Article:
Eva raised one shiny black finger into the air, pointing at her eyes. “Actually,” she said, “I only got these eyes last night.”
“I just, I don’t know.” Irene could feel her panic settling in. The situation was just too out there. She missed Shelby moving to her side until her twin pulled her into a hug. “I-I need a book. I need to know–to explain everything to myself.
“You just pull a demon’s eyes out and pop them into your sockets and it just works?” A small whisper of horror snapped in the back of her mind as she realized something. “And your hands are the same, aren’t they? Your pet spider is a demon too.”
Eva’s wince told Irene that her guess was correct. Magical creature from Africa my ass. “We’ve been living next to a demon.” Irene couldn’t keep the tremor out of her voice.
“Is that true?” Shelby asked.
“I didn’t want to mention. My hands and eyes are pushing the limits. I could potentially get demon hunters after me with them. Widespread knowledge of Arachne would definitely give hunters cause to turn their gaze in my direction.”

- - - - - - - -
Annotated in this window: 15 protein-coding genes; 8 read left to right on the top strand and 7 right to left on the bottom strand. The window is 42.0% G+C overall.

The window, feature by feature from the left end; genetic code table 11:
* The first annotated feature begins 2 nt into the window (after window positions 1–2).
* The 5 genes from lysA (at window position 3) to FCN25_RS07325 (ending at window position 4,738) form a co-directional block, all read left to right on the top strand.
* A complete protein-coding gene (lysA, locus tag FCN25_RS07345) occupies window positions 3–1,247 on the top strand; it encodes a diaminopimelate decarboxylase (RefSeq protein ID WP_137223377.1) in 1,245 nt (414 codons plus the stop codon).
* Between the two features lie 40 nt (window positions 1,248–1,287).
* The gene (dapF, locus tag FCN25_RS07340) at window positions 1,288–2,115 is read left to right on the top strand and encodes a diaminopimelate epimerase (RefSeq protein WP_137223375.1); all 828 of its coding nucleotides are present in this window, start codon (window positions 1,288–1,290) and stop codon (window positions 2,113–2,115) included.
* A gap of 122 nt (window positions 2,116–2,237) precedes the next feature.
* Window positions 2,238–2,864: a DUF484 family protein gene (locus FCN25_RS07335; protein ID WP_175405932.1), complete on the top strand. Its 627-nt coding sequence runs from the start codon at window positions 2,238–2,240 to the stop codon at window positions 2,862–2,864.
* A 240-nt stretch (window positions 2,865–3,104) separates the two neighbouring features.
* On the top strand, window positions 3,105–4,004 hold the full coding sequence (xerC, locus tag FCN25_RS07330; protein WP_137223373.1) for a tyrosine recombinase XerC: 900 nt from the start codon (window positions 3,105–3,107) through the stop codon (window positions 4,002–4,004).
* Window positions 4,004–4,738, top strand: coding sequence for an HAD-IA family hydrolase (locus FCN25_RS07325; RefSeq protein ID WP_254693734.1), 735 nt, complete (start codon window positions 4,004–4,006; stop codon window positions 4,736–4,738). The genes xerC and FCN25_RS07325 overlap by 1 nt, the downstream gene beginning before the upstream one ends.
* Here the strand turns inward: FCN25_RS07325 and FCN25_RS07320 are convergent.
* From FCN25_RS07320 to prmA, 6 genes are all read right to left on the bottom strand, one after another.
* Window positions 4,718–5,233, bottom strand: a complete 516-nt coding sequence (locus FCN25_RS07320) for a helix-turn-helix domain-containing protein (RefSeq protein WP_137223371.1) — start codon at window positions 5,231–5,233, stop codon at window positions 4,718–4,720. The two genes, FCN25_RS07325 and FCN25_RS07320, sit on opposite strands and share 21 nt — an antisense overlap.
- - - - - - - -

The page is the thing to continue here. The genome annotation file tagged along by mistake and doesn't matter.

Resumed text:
“Well, I don’t know about hunters, but that seems pretty cool. Is she like a–”
“Cool? Cool? You don’t get to dismiss a demon living next to us as cool. It is a demon. They’re–”
“They’re what?” Eva interrupted. “Evil? Going to kill us all? Please. I’m perfectly willing to loan you a book to educate yourself with, but use your head a little.
“She is a demon and I apparently cannot keep a secret if my life depended on it. Which it might,” Eva added with a sigh.
“Arachne has lived next door to you since I got here. She was on the airplane. How many times has she gone on a murderous rampage?” Eva paused and tilted her head as if thinking to herself, making sure her count was correct. “None. If anything, she’s saved people. We were the ones who drove the necromancers out of town. Not the Elysium Order.
“I’m well aware that I’m creepy. Especially now with,” she raised and clacked her fingers together.
“I quickly alienated everyone at my old school. I was the creepy one who sat in the back and drew strange symbols all over her papers. By the time I realized the niceties of social interaction, it was too late. I’d already alienated myself from everyone. Only two of my fellow students ever spoke to me and that was borderline bullying.”